Former Something for the Weekend presenter Tim Lovejoy says Facebook and Twitter campaigns aimed at saving the BBC2 show helped convince Channel 4 bosses to pick up the format for their own series Sunday Brunch.
“I do think it helped a lot with us getting the commission,” Lovejoy told RadioTimes.com. “When execs are looking at [whether to commission a series] and it gets that reaction they think ‘well people obviously like this show, why don’t we pick up on it?’”
The news that BBC2’s Sunday morning show was to face the corporation’s axe prompted an outcry from fans of the “hangover TV” format, with a Save Something for the Weekend Facebook page gaining 20,000 fans, while Twitter users, including celebrity viewers, also expressed their support.
And while the reaction wasn’t enough to reverse the BBC’s decision, the partnership between Lovejoy and co-host Simon Rimmer has since moved to Channel 4 for Sunday Brunch, which occupies the same 10am slot as did Something for the Weekend.
The new series is made by the same production company as Something for the Weekend and comprises a similar blend of chat, cooking, celebrity guests and features, complete with the laid back dynamic between Lovejoy and Rimmer of which BBC2 viewers were so fond.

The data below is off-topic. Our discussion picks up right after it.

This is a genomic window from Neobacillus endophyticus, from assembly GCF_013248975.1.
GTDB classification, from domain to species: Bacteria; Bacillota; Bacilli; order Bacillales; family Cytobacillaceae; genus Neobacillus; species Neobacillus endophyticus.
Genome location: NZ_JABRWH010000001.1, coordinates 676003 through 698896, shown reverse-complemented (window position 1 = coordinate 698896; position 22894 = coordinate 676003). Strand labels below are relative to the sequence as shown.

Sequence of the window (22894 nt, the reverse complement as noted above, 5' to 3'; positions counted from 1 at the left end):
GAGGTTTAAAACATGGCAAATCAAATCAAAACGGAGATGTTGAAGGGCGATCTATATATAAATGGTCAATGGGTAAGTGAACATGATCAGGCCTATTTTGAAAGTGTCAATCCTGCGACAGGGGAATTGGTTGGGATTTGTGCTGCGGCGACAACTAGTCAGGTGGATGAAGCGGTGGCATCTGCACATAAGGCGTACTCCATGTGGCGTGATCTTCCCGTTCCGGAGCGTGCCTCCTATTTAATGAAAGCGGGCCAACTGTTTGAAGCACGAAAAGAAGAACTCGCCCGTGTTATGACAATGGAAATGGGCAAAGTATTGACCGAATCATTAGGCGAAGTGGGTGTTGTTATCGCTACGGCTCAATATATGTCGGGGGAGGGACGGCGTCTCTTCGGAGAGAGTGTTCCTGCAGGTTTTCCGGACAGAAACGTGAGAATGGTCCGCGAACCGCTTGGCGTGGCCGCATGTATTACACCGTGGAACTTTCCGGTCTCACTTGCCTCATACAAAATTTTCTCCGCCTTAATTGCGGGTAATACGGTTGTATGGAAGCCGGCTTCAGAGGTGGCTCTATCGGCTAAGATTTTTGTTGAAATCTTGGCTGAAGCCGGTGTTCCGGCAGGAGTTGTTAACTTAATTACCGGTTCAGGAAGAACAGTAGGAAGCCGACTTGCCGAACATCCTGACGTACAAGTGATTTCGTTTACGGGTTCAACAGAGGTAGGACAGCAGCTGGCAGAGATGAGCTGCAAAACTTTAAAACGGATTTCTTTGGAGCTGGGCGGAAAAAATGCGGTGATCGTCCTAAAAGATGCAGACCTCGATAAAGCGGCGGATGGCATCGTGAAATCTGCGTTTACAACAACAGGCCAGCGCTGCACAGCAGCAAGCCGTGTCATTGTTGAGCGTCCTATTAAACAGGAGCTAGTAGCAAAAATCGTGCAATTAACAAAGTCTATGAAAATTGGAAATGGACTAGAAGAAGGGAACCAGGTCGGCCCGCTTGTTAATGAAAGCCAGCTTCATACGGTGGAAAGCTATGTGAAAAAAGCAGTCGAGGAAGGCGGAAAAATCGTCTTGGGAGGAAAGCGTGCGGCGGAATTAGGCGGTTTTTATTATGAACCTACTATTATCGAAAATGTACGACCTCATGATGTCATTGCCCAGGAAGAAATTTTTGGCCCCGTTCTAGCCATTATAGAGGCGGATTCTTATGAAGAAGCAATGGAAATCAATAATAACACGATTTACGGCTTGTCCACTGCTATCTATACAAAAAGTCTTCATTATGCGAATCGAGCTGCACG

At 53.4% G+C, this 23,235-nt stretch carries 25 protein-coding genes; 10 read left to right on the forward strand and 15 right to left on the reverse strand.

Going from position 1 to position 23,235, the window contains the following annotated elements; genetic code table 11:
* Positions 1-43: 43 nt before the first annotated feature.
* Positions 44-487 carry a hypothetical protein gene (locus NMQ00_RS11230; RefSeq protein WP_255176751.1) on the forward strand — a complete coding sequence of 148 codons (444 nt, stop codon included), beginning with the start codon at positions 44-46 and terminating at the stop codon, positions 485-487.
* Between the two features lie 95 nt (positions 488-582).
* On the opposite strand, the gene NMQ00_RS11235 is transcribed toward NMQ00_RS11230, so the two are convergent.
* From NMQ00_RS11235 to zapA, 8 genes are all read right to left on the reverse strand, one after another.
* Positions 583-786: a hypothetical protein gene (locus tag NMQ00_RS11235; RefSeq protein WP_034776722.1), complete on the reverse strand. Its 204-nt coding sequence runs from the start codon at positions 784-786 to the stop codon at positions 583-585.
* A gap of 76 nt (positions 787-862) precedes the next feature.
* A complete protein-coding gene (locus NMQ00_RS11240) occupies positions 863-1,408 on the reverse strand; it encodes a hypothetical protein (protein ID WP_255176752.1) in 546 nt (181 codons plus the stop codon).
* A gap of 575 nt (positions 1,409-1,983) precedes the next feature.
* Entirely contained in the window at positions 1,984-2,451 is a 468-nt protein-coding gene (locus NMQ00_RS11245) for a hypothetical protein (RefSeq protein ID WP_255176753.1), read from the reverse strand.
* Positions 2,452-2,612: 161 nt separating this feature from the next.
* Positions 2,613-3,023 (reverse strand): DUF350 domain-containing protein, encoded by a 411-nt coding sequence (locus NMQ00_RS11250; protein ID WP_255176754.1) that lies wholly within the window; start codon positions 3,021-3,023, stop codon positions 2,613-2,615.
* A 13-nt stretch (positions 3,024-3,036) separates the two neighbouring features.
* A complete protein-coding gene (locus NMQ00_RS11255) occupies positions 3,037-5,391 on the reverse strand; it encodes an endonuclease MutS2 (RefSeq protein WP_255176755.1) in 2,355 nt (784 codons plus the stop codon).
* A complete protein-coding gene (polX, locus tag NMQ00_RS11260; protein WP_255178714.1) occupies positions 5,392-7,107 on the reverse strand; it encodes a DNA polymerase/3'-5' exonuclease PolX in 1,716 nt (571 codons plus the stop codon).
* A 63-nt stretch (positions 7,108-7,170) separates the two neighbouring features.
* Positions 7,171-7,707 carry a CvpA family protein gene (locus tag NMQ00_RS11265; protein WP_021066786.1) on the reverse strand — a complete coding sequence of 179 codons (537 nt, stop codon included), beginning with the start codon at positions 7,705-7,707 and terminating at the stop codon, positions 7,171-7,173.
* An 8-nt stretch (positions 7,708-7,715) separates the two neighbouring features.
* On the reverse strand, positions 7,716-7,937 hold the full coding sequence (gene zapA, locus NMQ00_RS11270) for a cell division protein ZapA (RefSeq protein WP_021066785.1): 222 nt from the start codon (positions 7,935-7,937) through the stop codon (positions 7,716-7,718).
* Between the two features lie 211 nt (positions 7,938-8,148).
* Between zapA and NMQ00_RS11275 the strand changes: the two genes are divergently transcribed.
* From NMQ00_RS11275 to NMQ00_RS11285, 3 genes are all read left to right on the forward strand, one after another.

“It’s a nice idea that they came in and saved a partnership and a format that people were enjoying,” said Lovejoy.
“When I heard Channel 4 had come in for it, I couldn’t believe it. I started there researching and producing on The Big Breakfast and for me to go back there is just so exciting.”
Meanwhile, with BBC budgetary constraints likely to herald the end of original daytime programming on BBC2, along with other cuts, does Lovejoy think this could be the start of a pattern that sees other broadcasters snapping up axed BBC formats?
“If they’re popular, then why not? I think that’s what people are looking at,” he said. “When the BBC Trust are having to axe them because of budgets, if they are a popular show then obviously commercial channels can come and pick them up.”
And he believes social media campaigns could continue to play their part in commissioners’ decision-making.
“When Something for the Weekend was cancelled a couple of TV producers texted me to say ‘this is going to be really interesting – to see whether Twitter campaigns and Facebook campaigns actually have any power,’ and I think they do.”